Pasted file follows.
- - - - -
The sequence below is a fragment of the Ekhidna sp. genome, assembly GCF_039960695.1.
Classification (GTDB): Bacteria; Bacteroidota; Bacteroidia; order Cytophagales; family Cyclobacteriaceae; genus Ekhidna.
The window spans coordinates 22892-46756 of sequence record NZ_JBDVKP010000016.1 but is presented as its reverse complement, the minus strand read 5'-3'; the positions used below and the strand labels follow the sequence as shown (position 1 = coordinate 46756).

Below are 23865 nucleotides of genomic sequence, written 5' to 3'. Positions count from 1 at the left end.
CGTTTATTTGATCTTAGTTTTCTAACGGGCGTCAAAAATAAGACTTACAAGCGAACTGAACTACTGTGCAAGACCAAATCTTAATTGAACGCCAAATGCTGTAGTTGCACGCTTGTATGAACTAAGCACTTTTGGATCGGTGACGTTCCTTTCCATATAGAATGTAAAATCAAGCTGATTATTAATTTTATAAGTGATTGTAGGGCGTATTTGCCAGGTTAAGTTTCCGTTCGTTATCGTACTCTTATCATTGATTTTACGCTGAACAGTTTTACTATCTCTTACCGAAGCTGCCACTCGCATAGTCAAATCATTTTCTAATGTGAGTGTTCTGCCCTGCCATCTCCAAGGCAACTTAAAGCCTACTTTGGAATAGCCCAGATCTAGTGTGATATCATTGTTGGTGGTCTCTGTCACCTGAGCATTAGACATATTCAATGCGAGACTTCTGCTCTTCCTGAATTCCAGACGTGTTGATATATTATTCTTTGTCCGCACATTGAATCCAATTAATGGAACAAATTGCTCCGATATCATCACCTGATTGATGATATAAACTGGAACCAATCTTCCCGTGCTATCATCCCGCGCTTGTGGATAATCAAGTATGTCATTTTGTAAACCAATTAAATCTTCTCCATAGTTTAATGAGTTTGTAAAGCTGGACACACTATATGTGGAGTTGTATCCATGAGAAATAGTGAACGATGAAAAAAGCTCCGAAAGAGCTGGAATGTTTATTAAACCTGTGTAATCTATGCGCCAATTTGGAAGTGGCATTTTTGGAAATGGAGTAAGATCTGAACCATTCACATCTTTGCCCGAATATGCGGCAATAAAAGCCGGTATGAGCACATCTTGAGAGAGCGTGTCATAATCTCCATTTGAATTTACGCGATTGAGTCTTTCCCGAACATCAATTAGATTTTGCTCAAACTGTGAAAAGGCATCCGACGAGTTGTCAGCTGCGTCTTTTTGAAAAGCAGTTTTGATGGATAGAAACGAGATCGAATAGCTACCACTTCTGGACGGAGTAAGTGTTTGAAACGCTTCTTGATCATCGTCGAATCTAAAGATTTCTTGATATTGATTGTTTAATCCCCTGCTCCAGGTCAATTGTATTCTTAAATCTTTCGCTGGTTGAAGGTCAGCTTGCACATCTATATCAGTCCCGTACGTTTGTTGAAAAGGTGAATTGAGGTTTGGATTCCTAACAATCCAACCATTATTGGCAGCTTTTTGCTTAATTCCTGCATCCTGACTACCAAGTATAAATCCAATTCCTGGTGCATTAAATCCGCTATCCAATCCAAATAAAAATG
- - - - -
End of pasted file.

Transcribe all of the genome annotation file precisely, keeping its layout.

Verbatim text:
The sequence below is a fragment of the Ekhidna sp. genome, assembly GCF_039960695.1.
Classification (GTDB): Bacteria; Bacteroidota; Bacteroidia; order Cytophagales; family Cyclobacteriaceae; genus Ekhidna.
The window spans coordinates 22892-46756 of sequence record NZ_JBDVKP010000016.1 but is presented as its reverse complement, the minus strand read 5'-3'; the positions used below and the strand labels follow the sequence as shown (position 1 = coordinate 46756).

Below are 23865 nucleotides of genomic sequence, written 5' to 3'. Positions count from 1 at the left end.
CGTTTATTTGATCTTAGTTTTCTAACGGGCGTCAAAAATAAGACTTACAAGCGAACTGAACTACTGTGCAAGACCAAATCTTAATTGAACGCCAAATGCTGTAGTTGCACGCTTGTATGAACTAAGCACTTTTGGATCGGTGACGTTCCTTTCCATATAGAATGTAAAATCAAGCTGATTATTAATTTTATAAGTGATTGTAGGGCGTATTTGCCAGGTTAAGTTTCCGTTCGTTATCGTACTCTTATCATTGATTTTACGCTGAACAGTTTTACTATCTCTTACCGAAGCTGCCACTCGCATAGTCAAATCATTTTCTAATGTGAGTGTTCTGCCCTGCCATCTCCAAGGCAACTTAAAGCCTACTTTGGAATAGCCCAGATCTAGTGTGATATCATTGTTGGTGGTCTCTGTCACCTGAGCATTAGACATATTCAATGCGAGACTTCTGCTCTTCCTGAATTCCAGACGTGTTGATATATTATTCTTTGTCCGCACATTGAATCCAATTAATGGAACAAATTGCTCCGATATCATCACCTGATTGATGATATAAACTGGAACCAATCTTCCCGTGCTATCATCCCGCGCTTGTGGATAATCAAGTATGTCATTTTGTAAACCAATTAAATCTTCTCCATAGTTTAATGAGTTTGTAAAGCTGGACACACTATATGTGGAGTTGTATCCATGAGAAATAGTGAACGATGAAAAAAGCTCCGAAAGAGCTGGAATGTTTATTAAACCTGTGTAATCTATGCGCCAATTTGGAAGTGGCATTTTTGGAAATGGAGTAAGATCTGAACCATTCACATCTTTGCCCGAATATGCGGCAATAAAAGCCGGTATGAGCACATCTTGAGAGAGCGTGTCATAATCTCCATTTGAATTTACGCGATTGAGTCTTTCCCGAACATCAATTAGATTTTGCTCAAACTGTGAAAAGGCATCCGACGAGTTGTCAGCTGCGTCTTTTTGAAAAGCAGTTTTGATGGATAGAAACGAGATCGAATAGCTACCACTTCTGGACGGAGTAAGTGTTTGAAACGCTTCTTGATCATCGTCGAATCTAAAGATTTCTTGATATTGATTGTTTAATCCCCTGCTCCAGGTCAATTGTATTCTTAAATCTTTCGCTGGTTGAAGGTCAGCTTGCACATCTATATCAGTCCCGTACGTTTGTTGAAAAGGTGAATTGAGGTTTGGATTCCTAACAATCCAACCATTATTGGCAGCTTTTTGCTTAATTCCTGCATCCTGACTACCAAGTATAAATCCAATTCCTGGTGCATTAAATCCGCTATCCAATCCAAATAAAAATG